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[AfriNIC-rpd] Updated Version of the "IPv4 Soft Landing Policy"now Available Online

Andrew Alston aa at
Thu Feb 24 17:58:29 UTC 2011

> Anyone that would use the space without a database update would
> do so regardless of the policy and will not update the database merely
> because we have legitimized pillaging.

Actually, I don't agree.  If you give people the legitimate means to get the
space, they have the option of doing the legitimate thing and updating the
database.  If you force them into the black market pillaging of IP space
outside of the policy (which you yourself have acknowledged may happen,
since you acknowledge the policy is unenforceable) they will not have the
option to update the database at all even if they wanted to.

> This would only change the number of companies likely to pillage
> (removing the clause will increase the number) and the size of
> the organizations likely to engage in pillaging (with permission,
> much larger organizations will see less risk in doing so). In both
> cases, the pillaging would be recorded in the database.

If a company grabs space for external use without being permitted to do so
through policy, and we cannot track this and enforce the policy, they cannot
update the records legitimately.

>> It will also bring the depletion dates of all the RIR's closer together,
>> which I believe is in the best interests of everyone, since the
>> normalization of depletion of the address space means people are in the same
>> boat and heading towards the same goal, the implementation of V6.  The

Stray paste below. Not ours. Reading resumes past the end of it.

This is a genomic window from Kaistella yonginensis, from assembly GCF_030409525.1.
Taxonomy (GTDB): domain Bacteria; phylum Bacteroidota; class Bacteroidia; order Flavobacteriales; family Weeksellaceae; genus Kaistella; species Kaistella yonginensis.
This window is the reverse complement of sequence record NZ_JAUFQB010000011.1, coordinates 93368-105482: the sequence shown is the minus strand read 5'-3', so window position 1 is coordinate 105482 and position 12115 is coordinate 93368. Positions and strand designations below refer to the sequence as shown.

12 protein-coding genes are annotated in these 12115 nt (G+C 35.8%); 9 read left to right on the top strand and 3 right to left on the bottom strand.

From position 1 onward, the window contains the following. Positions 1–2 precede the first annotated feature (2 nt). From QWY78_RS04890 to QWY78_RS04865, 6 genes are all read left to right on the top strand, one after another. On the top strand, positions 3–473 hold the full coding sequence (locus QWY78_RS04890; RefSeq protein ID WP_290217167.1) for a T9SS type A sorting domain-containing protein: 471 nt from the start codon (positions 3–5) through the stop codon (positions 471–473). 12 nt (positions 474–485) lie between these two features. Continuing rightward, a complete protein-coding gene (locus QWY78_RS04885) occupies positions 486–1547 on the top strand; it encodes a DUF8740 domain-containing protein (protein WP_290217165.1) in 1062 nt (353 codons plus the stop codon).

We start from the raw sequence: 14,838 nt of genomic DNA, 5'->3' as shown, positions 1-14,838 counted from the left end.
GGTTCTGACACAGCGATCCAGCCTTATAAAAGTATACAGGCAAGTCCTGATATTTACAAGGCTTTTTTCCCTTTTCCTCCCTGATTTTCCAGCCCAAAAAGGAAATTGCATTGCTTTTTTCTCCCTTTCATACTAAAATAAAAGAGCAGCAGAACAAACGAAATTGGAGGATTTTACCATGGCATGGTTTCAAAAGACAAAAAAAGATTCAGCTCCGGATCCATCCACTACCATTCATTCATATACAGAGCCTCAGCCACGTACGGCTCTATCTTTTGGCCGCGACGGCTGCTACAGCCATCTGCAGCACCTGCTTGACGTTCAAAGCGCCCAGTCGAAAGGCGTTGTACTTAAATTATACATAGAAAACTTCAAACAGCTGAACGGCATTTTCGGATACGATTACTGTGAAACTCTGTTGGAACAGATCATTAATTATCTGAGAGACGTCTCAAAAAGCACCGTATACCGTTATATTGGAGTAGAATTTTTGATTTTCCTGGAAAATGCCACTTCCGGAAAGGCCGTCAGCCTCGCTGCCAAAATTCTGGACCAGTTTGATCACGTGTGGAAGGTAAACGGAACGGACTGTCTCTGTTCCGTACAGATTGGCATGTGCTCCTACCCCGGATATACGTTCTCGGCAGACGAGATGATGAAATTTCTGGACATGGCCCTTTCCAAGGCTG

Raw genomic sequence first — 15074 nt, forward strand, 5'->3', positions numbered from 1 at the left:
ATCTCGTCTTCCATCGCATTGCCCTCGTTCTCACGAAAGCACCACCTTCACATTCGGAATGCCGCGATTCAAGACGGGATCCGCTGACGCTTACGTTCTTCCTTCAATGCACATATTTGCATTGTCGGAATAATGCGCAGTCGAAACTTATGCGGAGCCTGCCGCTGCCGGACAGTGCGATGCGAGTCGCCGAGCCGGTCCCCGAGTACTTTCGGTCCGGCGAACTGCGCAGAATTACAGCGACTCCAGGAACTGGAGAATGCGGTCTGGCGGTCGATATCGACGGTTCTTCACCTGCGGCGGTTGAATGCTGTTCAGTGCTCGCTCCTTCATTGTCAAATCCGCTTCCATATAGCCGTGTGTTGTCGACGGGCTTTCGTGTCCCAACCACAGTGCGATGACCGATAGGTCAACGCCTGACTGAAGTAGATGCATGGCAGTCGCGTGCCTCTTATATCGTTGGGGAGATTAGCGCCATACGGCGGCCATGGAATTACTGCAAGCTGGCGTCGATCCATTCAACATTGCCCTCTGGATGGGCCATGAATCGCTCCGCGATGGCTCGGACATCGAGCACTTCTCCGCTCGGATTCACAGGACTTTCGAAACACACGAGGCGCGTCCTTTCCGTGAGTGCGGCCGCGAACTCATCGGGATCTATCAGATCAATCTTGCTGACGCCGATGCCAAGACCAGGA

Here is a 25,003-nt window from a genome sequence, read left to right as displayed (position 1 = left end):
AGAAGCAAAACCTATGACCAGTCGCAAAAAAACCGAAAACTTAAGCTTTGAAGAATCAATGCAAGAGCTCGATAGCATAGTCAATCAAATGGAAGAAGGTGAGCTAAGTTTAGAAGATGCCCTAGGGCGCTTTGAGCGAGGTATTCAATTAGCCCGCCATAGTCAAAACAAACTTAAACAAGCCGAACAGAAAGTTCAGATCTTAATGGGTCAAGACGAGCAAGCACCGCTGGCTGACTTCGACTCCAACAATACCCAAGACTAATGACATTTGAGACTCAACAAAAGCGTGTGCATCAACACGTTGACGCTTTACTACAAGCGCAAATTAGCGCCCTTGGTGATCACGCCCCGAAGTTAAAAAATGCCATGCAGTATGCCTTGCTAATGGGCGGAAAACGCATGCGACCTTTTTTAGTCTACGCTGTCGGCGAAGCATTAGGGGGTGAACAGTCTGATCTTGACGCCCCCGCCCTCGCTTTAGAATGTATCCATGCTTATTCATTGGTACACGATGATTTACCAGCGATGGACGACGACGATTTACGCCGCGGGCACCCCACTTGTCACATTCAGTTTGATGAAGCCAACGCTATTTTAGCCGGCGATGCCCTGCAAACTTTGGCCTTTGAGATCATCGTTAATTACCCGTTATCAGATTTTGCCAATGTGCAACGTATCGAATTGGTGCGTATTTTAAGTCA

> Respectfully, I absolutely disagree with this position. Accelerating AfriNIC's
> depletion to match the other registries is NOT in the best interests of the
> AfriNIC community.

Extending the life of a dying resource and telling the African people that
its ok to wait a little longer before doing anything is far from the best
interests of the community.  We aren't dealing with technical people who
have to make the decisions, we're dealing with management types who have to
spend money.  For so many years we've been sold the line that "There is no
business case" for IPv6.  This was a delusional, the business case for IPv6
was in revenue retention not in revenue creation.  Give the management the
option to wait a little longer, to avoid spending what needs to be spent for
just a few more months, they will take it.  That I do believe, and I've seen
it time and time and time again.

> We are all in the same boat headed for the goal of IPv6 deployment either
> way. The difference is that depleting AfriNIC prematurely by exporting
> resources to other regions makes the transition that much harder in the
> AfriNIC service region. The other regions have relatively mature
> IPv4 deployments compared to AfriNIC (with the possible exception
> of LACNIC and some isolated parts of APNIC).
>> extension of the space in one region leaves that region at a disadvantage in
>> the long term as it slows their transition to what would actually work in
>> the long term.  Similar in some ways to the way I would oppose handouts to
>> the African continent, which impoverishes the continent in the long term,
>> where as I would support skills transfer and development on the continent.
> Again, I disagree. I think that Africans are smart enough to realize the need
> to transition to IPv6 and use their IPv4 resources wisely to facilitate that
> transition. I guess I have more faith in the people of the AfriNIC region
> than you do.

I have much faith in the African people and the people of this region, if I
didn't, I wouldn't live here and try every day of my life to fight for
better net access for the people of this continent, as do so many other
people for whom I have so much respect.

> This is not a handout to AfriNIC. This is an attempt to prevent AfriNIC from
> giving a handout which it can ill afford to the other regions.
I don't propose a handout, see my other policy proposal.

Anyway, this debate has raged all day now, and I believe that I have said
all can say in defense of my beliefs.  Hence, I'm going to close this off
until another day, and I hope that if you feel as strongly as I do about
these issues, you will come and debate them in Dar Es Salaam with me.  I
look forward to the opportunity to debate such issues face to face.


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